It slipped into his mind while his guard was down, while he lay relaxed and spent, with her head gently rising and falling with the movement of his chest and her tears cooling on his skin. And once it was there, it seemed pointless to try and deny it. It didn’t even seem as frightening as he’d always thought it would be. In fact, acknowledging it was an almost giddy relief, like finding unexpected rapport with someone he’d been dreading to meet.

The fact that she’d cried didn’t surprise him. It wasn’t the first time a woman had cried in his arms after making love. What did surprise him was the way he felt, which was not like crying, of course-because he didn’t do that sort of thing, at least not very often-but rather so full of feelings he didn’t know what to do with that his chest hurt. For a moment he wondered if telling her how he felt would help, but decided it would probably only make things worse. After all, she had enough on her emotional plate right now, the last thing she needed was to have to deal with the burden of some stranger falling in love with her.

Then he thought about what she’d said about him being beautiful, and the fact that she’d seemed utterly sincere when she’d said it. That she could think such a thing about someone-he had no illusions about this-as flat-out ugly as he was just about took his breath away.

Of course, she was beautiful to him-okay, obviously, she was beautiful to anybody who wasn’t completely blind-but beautiful to him in ways that couldn’t be captured on film or a digital memory chip. Was it possible she saw something similar when she looked at him?

Could she? What the hell does it mean?

A strange shimmering sensation had begun to dance beneath his skin, raising goose bumps just about everywhere, when Brooke stirred and lifted her head to say groggily, “What time izzit?”

He lifted his arm and peered at his watch. “Hmm…’bout three. Why?” Then, before she could answer, he thought, Daniel! and went rigid. “Oh, hell. I forgot. What time does-”

“About three-thirty.” She stretched languidly and kissed his chest. “Don’t worry. Plenty of time. We could even take a shower.” She looked up at him from under her lashes, and her smile was impish.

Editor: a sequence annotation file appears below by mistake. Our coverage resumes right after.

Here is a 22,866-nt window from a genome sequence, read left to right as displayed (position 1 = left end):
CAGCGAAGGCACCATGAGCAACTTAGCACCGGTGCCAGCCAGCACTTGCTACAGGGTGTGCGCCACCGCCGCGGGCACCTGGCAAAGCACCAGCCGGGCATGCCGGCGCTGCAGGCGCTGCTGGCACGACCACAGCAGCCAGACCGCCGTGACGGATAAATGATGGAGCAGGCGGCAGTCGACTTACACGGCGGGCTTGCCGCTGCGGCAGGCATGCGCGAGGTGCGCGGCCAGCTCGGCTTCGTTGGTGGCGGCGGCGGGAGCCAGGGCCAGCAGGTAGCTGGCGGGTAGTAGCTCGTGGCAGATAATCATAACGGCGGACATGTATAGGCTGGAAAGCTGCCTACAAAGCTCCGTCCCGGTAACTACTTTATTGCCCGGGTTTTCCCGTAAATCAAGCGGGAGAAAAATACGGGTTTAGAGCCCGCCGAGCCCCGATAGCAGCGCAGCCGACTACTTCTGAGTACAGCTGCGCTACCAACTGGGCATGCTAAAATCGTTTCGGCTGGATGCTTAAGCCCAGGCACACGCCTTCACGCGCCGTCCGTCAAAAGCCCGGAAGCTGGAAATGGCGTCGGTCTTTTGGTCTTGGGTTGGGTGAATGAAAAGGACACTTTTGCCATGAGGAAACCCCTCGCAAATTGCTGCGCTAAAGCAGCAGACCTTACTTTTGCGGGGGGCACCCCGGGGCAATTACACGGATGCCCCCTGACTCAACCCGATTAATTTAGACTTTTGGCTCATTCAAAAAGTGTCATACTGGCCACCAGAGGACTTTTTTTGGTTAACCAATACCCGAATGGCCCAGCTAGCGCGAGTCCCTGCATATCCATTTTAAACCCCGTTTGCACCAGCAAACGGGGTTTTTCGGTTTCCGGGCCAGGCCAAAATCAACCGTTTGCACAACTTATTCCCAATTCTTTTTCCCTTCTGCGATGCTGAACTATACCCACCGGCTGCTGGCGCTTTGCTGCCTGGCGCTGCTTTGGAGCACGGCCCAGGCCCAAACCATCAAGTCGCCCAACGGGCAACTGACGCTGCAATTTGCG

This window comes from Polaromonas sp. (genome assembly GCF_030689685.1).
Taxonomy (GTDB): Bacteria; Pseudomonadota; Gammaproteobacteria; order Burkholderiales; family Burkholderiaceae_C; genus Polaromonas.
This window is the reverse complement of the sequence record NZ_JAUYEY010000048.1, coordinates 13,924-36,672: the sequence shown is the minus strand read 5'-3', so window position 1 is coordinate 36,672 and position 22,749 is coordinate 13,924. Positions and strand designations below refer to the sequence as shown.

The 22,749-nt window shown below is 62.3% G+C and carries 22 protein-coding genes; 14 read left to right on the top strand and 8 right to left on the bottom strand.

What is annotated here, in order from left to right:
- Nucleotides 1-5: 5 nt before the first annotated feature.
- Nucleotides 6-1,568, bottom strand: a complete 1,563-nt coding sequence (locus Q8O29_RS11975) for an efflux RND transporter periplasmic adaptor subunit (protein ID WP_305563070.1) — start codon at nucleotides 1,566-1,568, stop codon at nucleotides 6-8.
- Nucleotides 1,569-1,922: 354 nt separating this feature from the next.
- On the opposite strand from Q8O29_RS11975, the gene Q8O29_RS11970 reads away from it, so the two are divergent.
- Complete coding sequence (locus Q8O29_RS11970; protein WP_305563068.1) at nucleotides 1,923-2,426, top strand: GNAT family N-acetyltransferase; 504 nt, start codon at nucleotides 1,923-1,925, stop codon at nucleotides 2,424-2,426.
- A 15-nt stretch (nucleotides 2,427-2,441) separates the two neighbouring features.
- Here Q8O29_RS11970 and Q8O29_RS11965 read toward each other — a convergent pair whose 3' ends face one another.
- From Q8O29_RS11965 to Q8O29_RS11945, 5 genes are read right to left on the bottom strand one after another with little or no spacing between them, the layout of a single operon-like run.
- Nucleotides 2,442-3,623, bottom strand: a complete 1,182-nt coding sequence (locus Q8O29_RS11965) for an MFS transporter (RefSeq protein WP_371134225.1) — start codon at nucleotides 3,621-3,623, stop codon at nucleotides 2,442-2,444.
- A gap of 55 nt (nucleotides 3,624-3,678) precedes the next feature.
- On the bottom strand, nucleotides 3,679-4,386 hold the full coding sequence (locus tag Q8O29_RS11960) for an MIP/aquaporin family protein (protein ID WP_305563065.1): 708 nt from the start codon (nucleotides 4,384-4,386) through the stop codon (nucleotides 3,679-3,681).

“Brazen hussy,” he growled, giving her bottom a gentle pat. “Tempting…but you’re forgetting something.” He shifted her off to one side and sat up, then turned to look at her and smiled. He couldn’t help it, given the way she looked lying naked on her side, propped on one elbow, with her head slightly tilted and her hair feathered across one flushed and tanned cheek, lips still swollen from his kisses…The camera in his mind went click.

He said gently, “There’s a cougar cage sitting in the back of your pickup, remember? Are you sure you want to try and explain that to Daniel?” She lay back with a groan and put an arm over her face. He laid his hand on her flat stomach and stroked downward, chuckling when she gasped and squirmed. “Come on, sweetheart-upsy-daisy. Let’s do this. If the three of you managed to get that thing up there, I think you and I can probably get it down. Especially since we have gravity on our side.”

He leaned over and kissed her, then gathered up his clothes and left her. And deep in his heart, he was grateful for the distraction that had made it possible for him to avoid answering the question that had popped into his mind just before she asked him the time.

It turned out not to be too difficult a job, with the help of the ramp and roller bars she used to transport cages full of goats and alpacas in and out of her truck.

“When you’re a woman alone, you learn to find ways of doing things that don’t rely on brute strength,” Brooke told him after they’d wrestled the cougar’s cage back through the compound gate. She dusted her hands and paused to catch her breath. “Of course,” she added, smiling at him, “I never say no to brute strength when it’s offered.”

“Just out of curiosity,” Tony said when they were back on the outside of the compound and Brooke was locking the gate in the chain-link fence. “Where were you going to take her? Do you have any idea how big a wild mountain lion’s range is?”

“I do, actually.” As she so often did, she laced her fingers through the chain-link and gazed beyond it, to where the cougar now lay relaxed in the shade of the oak tree, seemingly without a care in the world. He saw Brooke’s eyes squint a little and knew it wasn’t from the brightness of the sun. “The truth is, I didn’t know exactly where I was going to take her.” Her voice roughened. “Just knew I had to try and save her from Lonnie. Somehow.”

She threw him a look, and the wistful longing in it kicked at his heart. “It was my big dream. I wanted to turn this place into a refuge for big cats. We’re crowding them off the planet, you know. I have the room. The part you see here, the house, barn, pens and pasture-that’s only about five acres. I have another twenty over there.” She made a sweep with her arm. “That’s all mine. I could do it-thanks to my parents’ will, I have the money-but I don’t suppose it’s possible now. Not after this. Especially if I go to-” She swallowed convulsively, and it hit him suddenly-not a little kick, but a wallop that took his breath away-what she was facing and how terrified she must be.

He said gruffly, before he could stop himself, “Look, don’t give up. And don’t do anything stupid, okay? Holt and I-please, just give us a little more time.”

“Holt.” She turned to look at him, still holding on to the chain-link fence with one hand. “That would be…”

“The guy I’ve been sharing a room with-yeah. He’s-”

“Obviously not a traveling salesman.” She said it with a hint of a smile on her lips, but no humor at all in her eyes.

Tony felt a sickening dropping sensation in his stomach. He knew it was finally here-the moment he’d been dreading, the moment he’d known would have to come. And he knew it was going to be worse than he’d imagined, even before she said the words, in a voice that chilled him to his core.